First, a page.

Had it not been for a restart of the race, I would have won an Olympic medal: PT Usha

Chandigarh: Legendary athlete PT Usha was the first Indian women’s athlete to make it to the finals of the Olympics. Before her, the closest brush with the podium by an Indian athlete was Milkha Singh (1960 Rome Olympics).

It was heartbreaking for every Indian as she lost a bronze by 1/100th of a second in the women’s 400m hurdles at the 1984 Los Angeles Olympics. But had the recall starter not called for a restart during the final of the 400m hurdles, PT Usha would have given India its first Olympic medal at that time.

“I had a very good start, and the time for crossing the first hurdle (there are 10 hurdles in the 400m hurdles) was 6.2 seconds. But the recall starter (official) called for a restart after the first hurdle due to some technical error by an athlete running on the seventh lane,” said the legendary athlete.

“When the recall starter blew the whistle and called for a restart, my concentration was broken, and at the starting line during the restart, I was tense, and my body was literally shivering. In the restart, I crossed the first hurdle in 6.9 seconds and was the last one to cross the first hurdle. Gradually, I caught up with the other runners and eventually missed the Olympic medal by 1/100th of a second,” she added.

“Had the recall starter not called for a restart, the momentum that I got in the first start would have landed me in the medal bracket, and it wouldn’t have been a surprise if I had even won a silver in the 1984 Olympics,” recalled the legendary athlete PT Usha, who was in Chandigarh for the opening of the Indian Grand Prix at the newly laid synthetic athletics track at Sector 7 Sports Complex.

“After a comparatively slow burst in the restart, I made up for it and was second after the eighth hurdle, but there was another mistake that I committed at the last moment, which cost me a medal. At the time of the finish line, my leg was the first to cross, and then the shoulders, but I should have pushed my shoulders ahead of my legs at the finish line, and that gap was enough to cost me 1/100th of a second, preventing me from standing on the victory podium. It was due to a lack of exposure for me in the 400m hurdles,” said the country’s sprint queen, who ruled the track for almost two decades.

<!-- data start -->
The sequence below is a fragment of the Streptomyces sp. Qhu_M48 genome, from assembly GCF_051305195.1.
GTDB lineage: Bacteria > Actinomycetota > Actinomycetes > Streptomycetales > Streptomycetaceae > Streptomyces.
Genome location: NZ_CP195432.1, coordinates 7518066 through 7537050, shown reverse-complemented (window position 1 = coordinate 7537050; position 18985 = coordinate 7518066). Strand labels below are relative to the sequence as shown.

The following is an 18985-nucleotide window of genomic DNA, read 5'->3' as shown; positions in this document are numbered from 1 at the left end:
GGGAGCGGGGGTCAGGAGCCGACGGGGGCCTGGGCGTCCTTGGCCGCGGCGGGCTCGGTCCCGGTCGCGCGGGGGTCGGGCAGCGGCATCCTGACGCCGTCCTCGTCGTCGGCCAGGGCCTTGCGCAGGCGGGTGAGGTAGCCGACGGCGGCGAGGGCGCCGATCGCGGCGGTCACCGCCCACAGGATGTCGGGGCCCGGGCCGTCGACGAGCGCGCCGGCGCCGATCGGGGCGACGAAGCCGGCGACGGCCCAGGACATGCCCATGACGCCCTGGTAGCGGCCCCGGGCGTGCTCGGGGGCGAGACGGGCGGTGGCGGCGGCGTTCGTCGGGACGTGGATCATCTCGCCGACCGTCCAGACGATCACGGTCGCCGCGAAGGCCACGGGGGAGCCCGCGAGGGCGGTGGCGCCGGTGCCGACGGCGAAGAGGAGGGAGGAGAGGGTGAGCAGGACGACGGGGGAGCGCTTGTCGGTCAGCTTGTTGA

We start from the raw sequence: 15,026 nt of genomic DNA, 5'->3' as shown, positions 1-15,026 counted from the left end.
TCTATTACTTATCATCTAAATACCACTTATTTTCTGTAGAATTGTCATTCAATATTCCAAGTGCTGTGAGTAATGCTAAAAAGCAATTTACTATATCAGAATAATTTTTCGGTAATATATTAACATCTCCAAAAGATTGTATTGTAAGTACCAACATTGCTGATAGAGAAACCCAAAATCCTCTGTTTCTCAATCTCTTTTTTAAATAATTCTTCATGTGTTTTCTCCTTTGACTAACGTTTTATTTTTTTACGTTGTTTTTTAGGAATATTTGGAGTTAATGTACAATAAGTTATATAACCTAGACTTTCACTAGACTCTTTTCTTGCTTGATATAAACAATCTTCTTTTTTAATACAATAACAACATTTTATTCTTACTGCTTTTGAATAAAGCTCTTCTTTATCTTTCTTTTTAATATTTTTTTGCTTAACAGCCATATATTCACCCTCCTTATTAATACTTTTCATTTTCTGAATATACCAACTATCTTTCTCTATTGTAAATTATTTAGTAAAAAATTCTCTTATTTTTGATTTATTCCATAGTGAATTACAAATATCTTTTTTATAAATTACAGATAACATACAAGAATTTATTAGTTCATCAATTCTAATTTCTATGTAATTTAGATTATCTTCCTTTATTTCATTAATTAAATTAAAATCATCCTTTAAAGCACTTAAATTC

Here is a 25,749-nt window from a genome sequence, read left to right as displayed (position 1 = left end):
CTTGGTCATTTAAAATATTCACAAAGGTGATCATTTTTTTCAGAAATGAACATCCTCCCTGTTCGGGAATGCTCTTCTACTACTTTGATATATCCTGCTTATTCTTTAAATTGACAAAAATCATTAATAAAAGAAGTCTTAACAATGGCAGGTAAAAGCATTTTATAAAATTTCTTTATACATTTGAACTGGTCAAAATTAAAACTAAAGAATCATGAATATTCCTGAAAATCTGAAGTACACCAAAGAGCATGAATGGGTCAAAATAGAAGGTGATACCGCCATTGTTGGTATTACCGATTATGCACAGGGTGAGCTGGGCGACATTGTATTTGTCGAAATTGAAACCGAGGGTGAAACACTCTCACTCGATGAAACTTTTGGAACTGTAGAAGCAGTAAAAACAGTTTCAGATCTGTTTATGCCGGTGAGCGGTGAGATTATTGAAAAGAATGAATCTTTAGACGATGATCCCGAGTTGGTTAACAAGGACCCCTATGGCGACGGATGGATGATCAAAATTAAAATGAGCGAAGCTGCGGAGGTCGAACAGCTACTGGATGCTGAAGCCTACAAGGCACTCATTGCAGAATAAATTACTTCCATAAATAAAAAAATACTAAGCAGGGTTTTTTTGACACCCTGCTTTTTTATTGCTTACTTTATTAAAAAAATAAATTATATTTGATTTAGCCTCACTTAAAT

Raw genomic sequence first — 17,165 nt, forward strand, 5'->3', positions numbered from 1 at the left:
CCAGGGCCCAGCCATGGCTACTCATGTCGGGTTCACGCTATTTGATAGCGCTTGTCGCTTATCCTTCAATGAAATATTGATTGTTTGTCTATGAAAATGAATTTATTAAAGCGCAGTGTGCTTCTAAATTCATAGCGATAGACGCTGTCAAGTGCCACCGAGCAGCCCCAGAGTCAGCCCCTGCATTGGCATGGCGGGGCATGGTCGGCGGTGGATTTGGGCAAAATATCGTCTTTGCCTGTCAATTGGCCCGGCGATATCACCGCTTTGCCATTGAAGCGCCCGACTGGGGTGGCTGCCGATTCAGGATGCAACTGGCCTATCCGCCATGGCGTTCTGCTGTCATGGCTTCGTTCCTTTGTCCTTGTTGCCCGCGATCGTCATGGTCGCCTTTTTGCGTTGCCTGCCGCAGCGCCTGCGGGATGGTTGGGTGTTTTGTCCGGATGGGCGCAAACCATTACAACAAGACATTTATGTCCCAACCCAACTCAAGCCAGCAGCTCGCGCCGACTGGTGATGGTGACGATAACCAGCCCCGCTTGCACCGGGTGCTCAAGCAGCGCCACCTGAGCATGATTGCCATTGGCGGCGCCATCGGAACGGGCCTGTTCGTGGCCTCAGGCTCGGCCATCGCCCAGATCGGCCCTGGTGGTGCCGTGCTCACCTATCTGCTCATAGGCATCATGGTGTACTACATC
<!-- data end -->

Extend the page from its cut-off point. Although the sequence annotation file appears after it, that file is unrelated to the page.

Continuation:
“These two mistakes, the slow start and not extending my shoulders at the finish line, cost me a medal in the Olympics. At times, I get upset when I remember the 1984 Olympics 400m hurdles final, but it was an error that I can’t rectify. Even after 40 years, the entire race is fresh in my memory, and I recall it step by step,” added Usha, who won 103 medals for the country in a career spanning over two decades.

At 16, she was the youngest Indian sprinter to compete in the Olympics (1980 Moscow).

At that time, the legendary athlete PT Usha competed in the 400m race and made an early exit. A couple of months before the 1984 Los Angeles Olympics, on the advice of her coach, she switched to the 400m hurdles.

Going as an underdog in her new event, PT Usha shocked the entire athletics world by reaching the finals. She topped the semi-finals by beating American runner Judi Brown, who later finished second in the final.

Morocco’s Newal El Moutawakel won a gold.

The Indian runner clocked 55.42 seconds but lost a bronze by the narrowest of margins to Romania’s Cristina Cojacoru.

The race earned Usha the distinction of being the first Indian woman athlete to reach an Olympic final.

“I shifted to the 400m hurdles event a couple of months before the Olympics. Before the Los Angeles Games, I had the experience of running in just two 400m hurdle races, which included the official trials. After arriving in America for the Olympics, there was an invitational event in which I participated. So, with just three 400m hurdle races of exposure, I competed in the 1984 Olympics,” recalled PT Usha, who created the new national record in Los Angeles that still stands in her name even after 39 years.

“But I am happy that our athletes now receive better exposure, and its results are evident. Neeraj Chopra won gold in the recently held World Championship, and two other javelin throwers, our 4x400m men’s relay team, made it to the finals,” added the Indian running great.

Usha was born in Koothali in Kozhikode district in Kerala. But she grew up in Payyoli, and because of that, she is also known as Payyoli Express.

In the 1986 Seoul Asian Games, PT Usha won four gold medals (200m, 400m, 400m hurdles, and 4x400m relay) and a silver (100m), earning her the tag of “Golden Girl” and “Sprint Queen of Asia.”

“Seoul was one of my best outings, and now, as the president of the Indian Olympic Association (IOA), I expect India to achieve its best-ever medal tally in the 2023 Asian Games. In athletics, I am hoping for the best-ever performance in terms of a medal count,” said PT Usha, who became the first woman president of IOA and is also a member of the Rajya Sabha.

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